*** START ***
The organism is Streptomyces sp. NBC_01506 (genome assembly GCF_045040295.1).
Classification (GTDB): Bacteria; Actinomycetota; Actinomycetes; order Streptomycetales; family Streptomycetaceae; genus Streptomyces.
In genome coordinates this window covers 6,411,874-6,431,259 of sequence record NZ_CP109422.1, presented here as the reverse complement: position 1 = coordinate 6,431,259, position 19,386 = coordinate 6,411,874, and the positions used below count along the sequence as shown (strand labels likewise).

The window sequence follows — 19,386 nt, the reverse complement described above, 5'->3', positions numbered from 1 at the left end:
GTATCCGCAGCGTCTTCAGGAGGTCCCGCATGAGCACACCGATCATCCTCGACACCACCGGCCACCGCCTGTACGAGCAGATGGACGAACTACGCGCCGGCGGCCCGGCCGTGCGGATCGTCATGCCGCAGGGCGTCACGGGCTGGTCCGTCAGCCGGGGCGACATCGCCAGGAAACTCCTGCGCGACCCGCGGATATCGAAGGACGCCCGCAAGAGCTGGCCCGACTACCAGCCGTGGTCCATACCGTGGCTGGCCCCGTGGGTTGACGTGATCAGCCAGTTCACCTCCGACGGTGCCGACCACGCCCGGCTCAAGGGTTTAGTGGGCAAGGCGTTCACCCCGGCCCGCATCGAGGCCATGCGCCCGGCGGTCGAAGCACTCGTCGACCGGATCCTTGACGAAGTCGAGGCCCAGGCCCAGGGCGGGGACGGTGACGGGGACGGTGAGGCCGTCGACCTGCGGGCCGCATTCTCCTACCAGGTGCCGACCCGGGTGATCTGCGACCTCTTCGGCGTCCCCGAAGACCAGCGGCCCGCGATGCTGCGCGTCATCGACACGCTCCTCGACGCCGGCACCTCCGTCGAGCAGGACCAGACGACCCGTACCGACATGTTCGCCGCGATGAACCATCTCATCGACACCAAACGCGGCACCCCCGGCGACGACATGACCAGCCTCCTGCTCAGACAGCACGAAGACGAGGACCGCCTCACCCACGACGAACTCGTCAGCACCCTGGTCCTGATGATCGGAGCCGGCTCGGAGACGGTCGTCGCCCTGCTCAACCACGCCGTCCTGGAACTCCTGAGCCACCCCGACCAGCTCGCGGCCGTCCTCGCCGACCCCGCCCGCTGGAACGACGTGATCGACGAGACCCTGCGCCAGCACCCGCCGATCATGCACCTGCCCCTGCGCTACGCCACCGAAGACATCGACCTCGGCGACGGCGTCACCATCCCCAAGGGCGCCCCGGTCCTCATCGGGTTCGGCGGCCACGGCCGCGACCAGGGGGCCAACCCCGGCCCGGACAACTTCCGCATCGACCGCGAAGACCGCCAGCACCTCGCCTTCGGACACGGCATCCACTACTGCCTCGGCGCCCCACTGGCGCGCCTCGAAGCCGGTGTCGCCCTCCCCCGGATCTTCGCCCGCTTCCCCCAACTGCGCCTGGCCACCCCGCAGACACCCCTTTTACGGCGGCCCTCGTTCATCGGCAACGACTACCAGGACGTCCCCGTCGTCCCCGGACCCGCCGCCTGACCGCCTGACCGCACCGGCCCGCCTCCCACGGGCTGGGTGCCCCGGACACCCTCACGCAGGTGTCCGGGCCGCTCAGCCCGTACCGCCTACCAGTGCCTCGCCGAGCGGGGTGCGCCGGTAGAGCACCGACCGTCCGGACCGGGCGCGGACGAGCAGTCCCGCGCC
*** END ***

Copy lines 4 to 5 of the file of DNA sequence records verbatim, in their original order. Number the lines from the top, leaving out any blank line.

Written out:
The window sequence follows — 19,386 nt, the reverse complement described above, 5'->3', positions numbered from 1 at the left end:
GTATCCGCAGCGTCTTCAGGAGGTCCCGCATGAGCACACCGATCATCCTCGACACCACCGGCCACCGCCTGTACGAGCAGATGGACGAACTACGCGCCGGCGGCCCGGCCGTGCGGATCGTCATGCCGCAGGGCGTCACGGGCTGGTCCGTCAGCCGGGGCGACATCGCCAGGAAACTCCTGCGCGACCCGCGGATATCGAAGGACGCCCGCAAGAGCTGGCCCGACTACCAGCCGTGGTCCATACCGTGGCTGGCCCCGTGGGTTGACGTGATCAGCCAGTTCACCTCCGACGGTGCCGACCACGCCCGGCTCAAGGGTTTAGTGGGCAAGGCGTTCACCCCGGCCCGCATCGAGGCCATGCGCCCGGCGGTCGAAGCACTCGTCGACCGGATCCTTGACGAAGTCGAGGCCCAGGCCCAGGGCGGGGACGGTGACGGGGACGGTGAGGCCGTCGACCTGCGGGCCGCATTCTCCTACCAGGTGCCGACCCGGGTGATCTGCGACCTCTTCGGCGTCCCCGAAGACCAGCGGCCCGCGATGCTGCGCGTCATCGACACGCTCCTCGACGCCGGCACCTCCGTCGAGCAGGACCAGACGACCCGTACCGACATGTTCGCCGCGATGAACCATCTCATCGACACCAAACGCGGCACCCCCGGCGACGACATGACCAGCCTCCTGCTCAGACAGCACGAAGACGAGGACCGCCTCACCCACGACGAACTCGTCAGCACCCTGGTCCTGATGATCGGAGCCGGCTCGGAGACGGTCGTCGCCCTGCTCAACCACGCCGTCCTGGAACTCCTGAGCCACCCCGACCAGCTCGCGGCCGTCCTCGCCGACCCCGCCCGCTGGAACGACGTGATCGACGAGACCCTGCGCCAGCACCCGCCGATCATGCACCTGCCCCTGCGCTACGCCACCGAAGACATCGACCTCGGCGACGGCGTCACCATCCCCAAGGGCGCCCCGGTCCTCATCGGGTTCGGCGGCCACGGCCGCGACCAGGGGGCCAACCCCGGCCCGGACAACTTCCGCATCGACCGCGAAGACCGCCAGCACCTCGCCTTCGGACACGGCATCCACTACTGCCTCGGCGCCCCACTGGCGCGCCTCGAAGCCGGTGTCGCCCTCCCCCGGATCTTCGCCCGCTTCCCCCAACTGCGCCTGGCCACCCCGCAGACACCCCTTTTACGGCGGCCCTCGTTCATCGGCAACGACTACCAGGACGTCCCCGTCGTCCCCGGACCCGCCGCCTGACCGCCTGACCGCACCGGCCCGCCTCCCACGGGCTGGGTGCCCCGGACACCCTCACGCAGGTGTCCGGGCCGCTCAGCCCGTACCGCCTACCAGTGCCTCGCCGAGCGGGGTGCGCCGGTAGAGCACCGACCGTCCGGACCGGGCGCGGACGAGCAGTCCCGCGCC